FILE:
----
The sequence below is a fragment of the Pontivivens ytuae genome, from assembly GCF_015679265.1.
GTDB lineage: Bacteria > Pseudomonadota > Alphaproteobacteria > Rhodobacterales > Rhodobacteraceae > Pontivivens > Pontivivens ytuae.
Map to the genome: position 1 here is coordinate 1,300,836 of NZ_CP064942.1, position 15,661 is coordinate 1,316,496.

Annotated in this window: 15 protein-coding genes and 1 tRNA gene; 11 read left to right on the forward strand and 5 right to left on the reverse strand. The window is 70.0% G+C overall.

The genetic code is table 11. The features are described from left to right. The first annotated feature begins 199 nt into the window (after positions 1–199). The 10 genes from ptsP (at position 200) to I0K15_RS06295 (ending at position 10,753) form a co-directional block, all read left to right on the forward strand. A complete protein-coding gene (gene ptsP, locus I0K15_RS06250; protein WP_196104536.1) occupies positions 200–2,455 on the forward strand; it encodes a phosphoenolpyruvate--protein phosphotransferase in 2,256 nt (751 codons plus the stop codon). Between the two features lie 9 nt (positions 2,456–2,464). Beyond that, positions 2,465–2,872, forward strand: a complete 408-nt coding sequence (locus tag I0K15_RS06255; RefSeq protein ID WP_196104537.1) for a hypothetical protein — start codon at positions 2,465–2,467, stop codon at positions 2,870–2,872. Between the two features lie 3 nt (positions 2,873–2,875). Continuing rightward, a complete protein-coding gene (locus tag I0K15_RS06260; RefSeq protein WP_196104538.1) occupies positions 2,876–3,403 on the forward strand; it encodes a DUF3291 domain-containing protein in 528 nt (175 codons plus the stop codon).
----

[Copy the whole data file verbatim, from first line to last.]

The sequence below is a fragment of the Pontivivens ytuae genome, from assembly GCF_015679265.1.
GTDB lineage: Bacteria > Pseudomonadota > Alphaproteobacteria > Rhodobacterales > Rhodobacteraceae > Pontivivens > Pontivivens ytuae.
Map to the genome: position 1 here is coordinate 1,300,836 of NZ_CP064942.1, position 15,661 is coordinate 1,316,496.

Annotated in this window: 15 protein-coding genes and 1 tRNA gene; 11 read left to right on the forward strand and 5 right to left on the reverse strand. The window is 70.0% G+C overall.

The genetic code is table 11. The features are described from left to right. The first annotated feature begins 199 nt into the window (after positions 1–199). The 10 genes from ptsP (at position 200) to I0K15_RS06295 (ending at position 10,753) form a co-directional block, all read left to right on the forward strand. A complete protein-coding gene (gene ptsP, locus I0K15_RS06250; protein WP_196104536.1) occupies positions 200–2,455 on the forward strand; it encodes a phosphoenolpyruvate--protein phosphotransferase in 2,256 nt (751 codons plus the stop codon). Between the two features lie 9 nt (positions 2,456–2,464). Beyond that, positions 2,465–2,872, forward strand: a complete 408-nt coding sequence (locus tag I0K15_RS06255; RefSeq protein ID WP_196104537.1) for a hypothetical protein — start codon at positions 2,465–2,467, stop codon at positions 2,870–2,872. Between the two features lie 3 nt (positions 2,873–2,875). Continuing rightward, a complete protein-coding gene (locus tag I0K15_RS06260; RefSeq protein WP_196104538.1) occupies positions 2,876–3,403 on the forward strand; it encodes a DUF3291 domain-containing protein in 528 nt (175 codons plus the stop codon).